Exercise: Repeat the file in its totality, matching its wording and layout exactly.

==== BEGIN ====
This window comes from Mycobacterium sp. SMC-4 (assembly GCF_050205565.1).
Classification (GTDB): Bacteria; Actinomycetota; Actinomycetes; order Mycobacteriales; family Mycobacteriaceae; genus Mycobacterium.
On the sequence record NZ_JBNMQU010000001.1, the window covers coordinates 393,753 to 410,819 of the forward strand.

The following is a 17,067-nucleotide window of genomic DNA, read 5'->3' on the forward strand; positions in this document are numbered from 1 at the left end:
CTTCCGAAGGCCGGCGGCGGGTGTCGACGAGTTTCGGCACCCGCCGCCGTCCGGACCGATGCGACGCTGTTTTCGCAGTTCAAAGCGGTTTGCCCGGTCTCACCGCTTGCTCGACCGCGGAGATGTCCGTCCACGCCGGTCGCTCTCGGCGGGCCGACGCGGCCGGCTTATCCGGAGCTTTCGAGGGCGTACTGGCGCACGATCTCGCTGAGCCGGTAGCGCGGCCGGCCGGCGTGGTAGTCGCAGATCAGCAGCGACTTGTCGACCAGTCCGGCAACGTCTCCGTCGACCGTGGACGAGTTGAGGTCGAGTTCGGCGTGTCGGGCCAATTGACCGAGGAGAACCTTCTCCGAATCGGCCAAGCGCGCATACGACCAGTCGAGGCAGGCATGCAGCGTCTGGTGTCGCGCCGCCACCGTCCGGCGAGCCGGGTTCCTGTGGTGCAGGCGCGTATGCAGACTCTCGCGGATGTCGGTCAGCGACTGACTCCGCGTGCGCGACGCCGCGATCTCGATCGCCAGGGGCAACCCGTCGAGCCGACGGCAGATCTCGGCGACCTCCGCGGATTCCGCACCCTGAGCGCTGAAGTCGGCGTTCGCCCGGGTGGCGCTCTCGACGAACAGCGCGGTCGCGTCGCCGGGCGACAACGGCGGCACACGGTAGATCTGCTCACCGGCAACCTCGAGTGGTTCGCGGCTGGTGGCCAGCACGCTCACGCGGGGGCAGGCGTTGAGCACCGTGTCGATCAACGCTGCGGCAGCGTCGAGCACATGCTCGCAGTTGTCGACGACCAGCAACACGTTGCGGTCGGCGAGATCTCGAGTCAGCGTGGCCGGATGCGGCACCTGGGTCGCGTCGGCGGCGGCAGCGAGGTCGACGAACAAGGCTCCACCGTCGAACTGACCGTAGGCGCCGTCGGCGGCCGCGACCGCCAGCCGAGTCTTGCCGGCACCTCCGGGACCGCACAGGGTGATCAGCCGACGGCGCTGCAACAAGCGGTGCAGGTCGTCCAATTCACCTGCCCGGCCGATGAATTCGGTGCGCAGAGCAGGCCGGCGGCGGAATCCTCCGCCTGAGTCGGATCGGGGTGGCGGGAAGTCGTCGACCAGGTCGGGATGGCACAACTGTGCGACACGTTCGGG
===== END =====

This window comes from Mycobacterium sp. SMC-4 (assembly GCF_050205565.1).
Classification (GTDB): Bacteria; Actinomycetota; Actinomycetes; order Mycobacteriales; family Mycobacteriaceae; genus Mycobacterium.
On the sequence record NZ_JBNMQU010000001.1, the window covers coordinates 393,753 to 410,819 of the forward strand.

The following is a 17,067-nucleotide window of genomic DNA, read 5'->3' on the forward strand; positions in this document are numbered from 1 at the left end:
CTTCCGAAGGCCGGCGGCGGGTGTCGACGAGTTTCGGCACCCGCCGCCGTCCGGACCGATGCGACGCTGTTTTCGCAGTTCAAAGCGGTTTGCCCGGTCTCACCGCTTGCTCGACCGCGGAGATGTCCGTCCACGCCGGTCGCTCTCGGCGGGCCGACGCGGCCGGCTTATCCGGAGCTTTCGAGGGCGTACTGGCGCACGATCTCGCTGAGCCGGTAGCGCGGCCGGCCGGCGTGGTAGTCGCAGATCAGCAGCGACTTGTCGACCAGTCCGGCAACGTCTCCGTCGACCGTGGACGAGTTGAGGTCGAGTTCGGCGTGTCGGGCCAATTGACCGAGGAGAACCTTCTCCGAATCGGCCAAGCGCGCATACGACCAGTCGAGGCAGGCATGCAGCGTCTGGTGTCGCGCCGCCACCGTCCGGCGAGCCGGGTTCCTGTGGTGCAGGCGCGTATGCAGACTCTCGCGGATGTCGGTCAGCGACTGACTCCGCGTGCGCGACGCCGCGATCTCGATCGCCAGGGGCAACCCGTCGAGCCGACGGCAGATCTCGGCGACCTCCGCGGATTCCGCACCCTGAGCGCTGAAGTCGGCGTTCGCCCGGGTGGCGCTCTCGACGAACAGCGCGGTCGCGTCGCCGGGCGACAACGGCGGCACACGGTAGATCTGCTCACCGGCAACCTCGAGTGGTTCGCGGCTGGTGGCCAGCACGCTCACGCGGGGGCAGGCGTTGAGCACCGTGTCGATCAACGCTGCGGCAGCGTCGAGCACATGCTCGCAGTTGTCGACGACCAGCAACACGTTGCGGTCGGCGAGATCTCGAGTCAGCGTGGCCGGATGCGGCACCTGGGTCGCGTCGGCGGCGGCAGCGAGGTCGACGAACAAGGCTCCACCGTCGAACTGACCGTAGGCGCCGTCGGCGGCCGCGACCGCCAGCCGAGTCTTGCCGGCACCTCCGGGACCGCACAGGGTGATCAGCCGACGGCGCTGCAACAAGCGGTGCAGGTCGTCCAATTCACCTGCCCGGCCGATGAATTCGGTGCGCAGAGCAGGCCGGCGGCGGAATCCTCCGCCTGAGTCGGATCGGGGTGGCGGGAAGTCGTCGACCAGGTCGGGATGGCACAACTGTGCGACACGTTCGGG